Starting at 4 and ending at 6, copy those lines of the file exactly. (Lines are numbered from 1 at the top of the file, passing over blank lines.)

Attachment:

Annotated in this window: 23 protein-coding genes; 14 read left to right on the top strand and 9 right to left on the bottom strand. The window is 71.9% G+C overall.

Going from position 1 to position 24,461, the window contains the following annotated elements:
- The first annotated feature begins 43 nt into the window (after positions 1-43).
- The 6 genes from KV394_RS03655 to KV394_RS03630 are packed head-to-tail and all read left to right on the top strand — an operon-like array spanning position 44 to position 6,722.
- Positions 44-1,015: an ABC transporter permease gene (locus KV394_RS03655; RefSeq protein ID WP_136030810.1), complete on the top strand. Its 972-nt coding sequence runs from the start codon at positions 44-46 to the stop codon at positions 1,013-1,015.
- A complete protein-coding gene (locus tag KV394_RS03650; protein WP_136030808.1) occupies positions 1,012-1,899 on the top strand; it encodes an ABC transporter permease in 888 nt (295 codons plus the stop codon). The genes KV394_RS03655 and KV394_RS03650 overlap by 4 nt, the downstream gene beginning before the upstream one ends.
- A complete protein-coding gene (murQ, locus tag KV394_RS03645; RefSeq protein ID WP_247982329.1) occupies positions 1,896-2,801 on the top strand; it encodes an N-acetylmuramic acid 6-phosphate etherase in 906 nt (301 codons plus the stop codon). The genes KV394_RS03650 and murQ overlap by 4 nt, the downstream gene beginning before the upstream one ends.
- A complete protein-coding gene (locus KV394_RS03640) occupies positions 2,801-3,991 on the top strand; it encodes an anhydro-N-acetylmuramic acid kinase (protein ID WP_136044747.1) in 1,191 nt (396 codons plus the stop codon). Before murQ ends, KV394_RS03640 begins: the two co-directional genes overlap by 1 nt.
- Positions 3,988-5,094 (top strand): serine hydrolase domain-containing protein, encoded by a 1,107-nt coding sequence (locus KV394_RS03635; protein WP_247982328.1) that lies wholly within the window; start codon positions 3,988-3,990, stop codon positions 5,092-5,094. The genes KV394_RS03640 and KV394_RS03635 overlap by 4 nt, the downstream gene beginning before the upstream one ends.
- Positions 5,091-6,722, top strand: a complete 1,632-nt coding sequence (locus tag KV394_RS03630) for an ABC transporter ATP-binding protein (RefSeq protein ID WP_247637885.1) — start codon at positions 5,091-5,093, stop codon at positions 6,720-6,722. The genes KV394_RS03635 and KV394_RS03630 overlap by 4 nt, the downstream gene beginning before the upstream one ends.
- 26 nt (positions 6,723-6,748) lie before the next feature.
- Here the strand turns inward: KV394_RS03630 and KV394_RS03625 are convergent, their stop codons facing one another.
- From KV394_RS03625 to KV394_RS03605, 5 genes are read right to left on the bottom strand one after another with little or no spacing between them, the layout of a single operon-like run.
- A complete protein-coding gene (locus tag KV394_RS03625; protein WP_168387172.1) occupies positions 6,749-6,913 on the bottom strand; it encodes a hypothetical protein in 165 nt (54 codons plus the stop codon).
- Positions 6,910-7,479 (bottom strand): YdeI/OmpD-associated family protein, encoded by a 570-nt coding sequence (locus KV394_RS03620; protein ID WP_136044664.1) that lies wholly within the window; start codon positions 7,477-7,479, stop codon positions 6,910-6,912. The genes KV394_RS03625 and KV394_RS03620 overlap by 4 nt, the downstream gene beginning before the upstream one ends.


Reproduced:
- The 6 genes from KV394_RS03655 to KV394_RS03630 are packed head-to-tail and all read left to right on the top strand — an operon-like array spanning position 44 to position 6,722.
- Positions 44-1,015: an ABC transporter permease gene (locus KV394_RS03655; RefSeq protein ID WP_136030810.1), complete on the top strand. Its 972-nt coding sequence runs from the start codon at positions 44-46 to the stop codon at positions 1,013-1,015.
- A complete protein-coding gene (locus tag KV394_RS03650; protein WP_136030808.1) occupies positions 1,012-1,899 on the top strand; it encodes an ABC transporter permease in 888 nt (295 codons plus the stop codon). The genes KV394_RS03655 and KV394_RS03650 overlap by 4 nt, the downstream gene beginning before the upstream one ends.